Automatic antenna tuners are great. Just tune your radio to the frequency you want, flick the TUNE switch, and you quickly get an optimum match between your rig and the antenna. Well, not always. I have an ICOM IC-7000 with an LDG AT-7000 antenna tuner. This is a great little tuner, but it sure tricked me this time.

I wanted to try my rig on the 6 meter band for the first time. So I set up the station and was listening around for signals during this weekend’s VHF contest. There are some CW beacons I had heard before, so I tuned to that part of the band, activate the tuner, and heard nothing. Then I hit the TUNE button again, bypassing the Tuner, and the beacon suddenly appeared! So I hear no signal with the Tuner doing the matching, but I hear the beacon when I bypas the Tuner.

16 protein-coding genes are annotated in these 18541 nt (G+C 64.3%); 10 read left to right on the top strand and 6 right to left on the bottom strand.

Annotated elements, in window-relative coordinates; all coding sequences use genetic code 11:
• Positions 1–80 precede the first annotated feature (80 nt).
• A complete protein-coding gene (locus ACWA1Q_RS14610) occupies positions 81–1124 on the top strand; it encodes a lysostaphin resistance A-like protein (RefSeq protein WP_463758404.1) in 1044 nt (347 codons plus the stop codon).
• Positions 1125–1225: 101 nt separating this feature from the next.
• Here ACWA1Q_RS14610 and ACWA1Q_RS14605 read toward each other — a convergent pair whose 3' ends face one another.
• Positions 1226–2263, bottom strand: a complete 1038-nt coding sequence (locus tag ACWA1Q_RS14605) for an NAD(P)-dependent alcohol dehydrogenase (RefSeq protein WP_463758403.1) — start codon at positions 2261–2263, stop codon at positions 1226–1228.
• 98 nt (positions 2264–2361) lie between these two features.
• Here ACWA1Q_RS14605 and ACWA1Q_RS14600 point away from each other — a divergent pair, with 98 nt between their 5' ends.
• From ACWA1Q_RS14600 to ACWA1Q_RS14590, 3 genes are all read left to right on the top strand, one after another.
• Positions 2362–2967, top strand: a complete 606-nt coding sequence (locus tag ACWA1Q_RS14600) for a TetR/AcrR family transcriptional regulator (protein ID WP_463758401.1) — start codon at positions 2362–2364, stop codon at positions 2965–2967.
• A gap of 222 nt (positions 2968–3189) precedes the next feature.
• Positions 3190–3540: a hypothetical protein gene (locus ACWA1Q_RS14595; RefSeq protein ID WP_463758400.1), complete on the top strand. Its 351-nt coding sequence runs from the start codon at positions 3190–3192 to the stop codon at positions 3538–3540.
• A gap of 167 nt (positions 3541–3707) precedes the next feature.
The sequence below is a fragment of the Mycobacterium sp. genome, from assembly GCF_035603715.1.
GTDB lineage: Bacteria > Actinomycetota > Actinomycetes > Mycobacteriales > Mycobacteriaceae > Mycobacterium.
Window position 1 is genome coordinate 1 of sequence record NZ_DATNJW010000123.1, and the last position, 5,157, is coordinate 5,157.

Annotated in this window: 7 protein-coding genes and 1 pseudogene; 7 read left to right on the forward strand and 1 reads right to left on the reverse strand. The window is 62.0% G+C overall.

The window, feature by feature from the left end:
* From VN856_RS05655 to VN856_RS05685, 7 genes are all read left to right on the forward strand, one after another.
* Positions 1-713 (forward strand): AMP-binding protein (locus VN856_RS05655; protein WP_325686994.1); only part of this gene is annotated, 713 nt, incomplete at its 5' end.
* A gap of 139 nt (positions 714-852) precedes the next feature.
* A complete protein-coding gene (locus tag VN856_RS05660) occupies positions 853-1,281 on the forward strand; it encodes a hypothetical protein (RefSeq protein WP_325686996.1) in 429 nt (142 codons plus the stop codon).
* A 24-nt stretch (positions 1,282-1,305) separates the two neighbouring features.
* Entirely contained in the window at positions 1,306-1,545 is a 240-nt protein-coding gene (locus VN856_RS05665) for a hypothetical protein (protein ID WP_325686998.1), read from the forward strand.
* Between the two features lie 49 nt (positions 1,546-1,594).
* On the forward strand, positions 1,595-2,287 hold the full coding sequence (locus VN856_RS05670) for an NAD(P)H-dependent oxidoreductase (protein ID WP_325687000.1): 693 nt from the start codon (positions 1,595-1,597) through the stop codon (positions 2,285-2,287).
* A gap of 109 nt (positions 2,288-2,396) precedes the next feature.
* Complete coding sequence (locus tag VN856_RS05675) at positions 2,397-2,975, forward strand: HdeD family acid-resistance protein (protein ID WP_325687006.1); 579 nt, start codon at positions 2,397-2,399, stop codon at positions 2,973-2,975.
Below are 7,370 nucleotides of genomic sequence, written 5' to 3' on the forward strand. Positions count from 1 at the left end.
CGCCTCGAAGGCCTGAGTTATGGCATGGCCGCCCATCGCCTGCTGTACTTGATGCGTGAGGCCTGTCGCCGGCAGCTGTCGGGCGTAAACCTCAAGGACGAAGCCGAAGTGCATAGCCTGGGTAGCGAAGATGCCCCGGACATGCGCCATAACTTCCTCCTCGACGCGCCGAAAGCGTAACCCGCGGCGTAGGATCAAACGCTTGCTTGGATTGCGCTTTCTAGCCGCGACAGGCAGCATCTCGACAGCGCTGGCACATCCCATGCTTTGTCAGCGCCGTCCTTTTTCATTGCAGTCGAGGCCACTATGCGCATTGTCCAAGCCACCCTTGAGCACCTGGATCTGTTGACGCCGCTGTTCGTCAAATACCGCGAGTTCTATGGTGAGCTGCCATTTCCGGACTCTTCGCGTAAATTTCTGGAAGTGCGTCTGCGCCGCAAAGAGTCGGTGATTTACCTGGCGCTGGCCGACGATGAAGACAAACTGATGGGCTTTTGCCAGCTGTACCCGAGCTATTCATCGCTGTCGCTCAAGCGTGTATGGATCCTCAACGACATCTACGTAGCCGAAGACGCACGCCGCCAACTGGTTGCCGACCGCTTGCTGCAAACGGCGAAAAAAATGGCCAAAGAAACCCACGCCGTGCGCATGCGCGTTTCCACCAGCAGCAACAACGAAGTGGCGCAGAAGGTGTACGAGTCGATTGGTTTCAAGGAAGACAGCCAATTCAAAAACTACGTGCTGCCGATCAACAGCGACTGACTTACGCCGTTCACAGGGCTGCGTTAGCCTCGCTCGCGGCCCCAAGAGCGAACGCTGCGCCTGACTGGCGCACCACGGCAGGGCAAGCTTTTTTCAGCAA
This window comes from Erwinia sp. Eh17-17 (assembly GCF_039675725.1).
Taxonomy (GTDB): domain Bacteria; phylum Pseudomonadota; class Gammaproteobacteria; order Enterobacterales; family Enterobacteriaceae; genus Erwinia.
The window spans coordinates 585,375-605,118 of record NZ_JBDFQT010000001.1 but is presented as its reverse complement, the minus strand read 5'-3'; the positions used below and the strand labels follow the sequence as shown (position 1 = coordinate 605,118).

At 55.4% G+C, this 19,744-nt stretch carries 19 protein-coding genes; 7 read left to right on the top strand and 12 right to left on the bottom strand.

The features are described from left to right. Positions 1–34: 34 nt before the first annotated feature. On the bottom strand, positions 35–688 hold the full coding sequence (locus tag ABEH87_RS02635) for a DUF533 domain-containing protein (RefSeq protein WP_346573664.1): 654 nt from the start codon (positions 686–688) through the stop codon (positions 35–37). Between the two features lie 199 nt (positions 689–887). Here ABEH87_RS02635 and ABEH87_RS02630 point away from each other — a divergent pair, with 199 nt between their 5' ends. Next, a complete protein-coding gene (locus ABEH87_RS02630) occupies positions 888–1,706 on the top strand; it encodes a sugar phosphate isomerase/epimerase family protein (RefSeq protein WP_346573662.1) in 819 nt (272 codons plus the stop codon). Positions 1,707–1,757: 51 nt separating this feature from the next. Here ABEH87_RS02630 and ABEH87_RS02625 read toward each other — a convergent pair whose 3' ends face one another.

After noticing that the SWR was indeed lower when the Tuner was inline, I realized what was happening, The Tuner has many memories. If it found a “good” match at a frequency, it uses that information to shorten the tuning cycle next time you go to that frequency. The Tuner had apparently found a match that provided a low SWR, but it also resulted in a lossy signal path. The instruction manual showed me that I could go into the Tuner case and push a switch that would force it to retune, even though it thought it had a good match already. So I pushed the button, the relays clacked, and presto, a good match and the beacon reappeared. Guess this button should be on the front panel! Then I worked my first 6 meter station ever.

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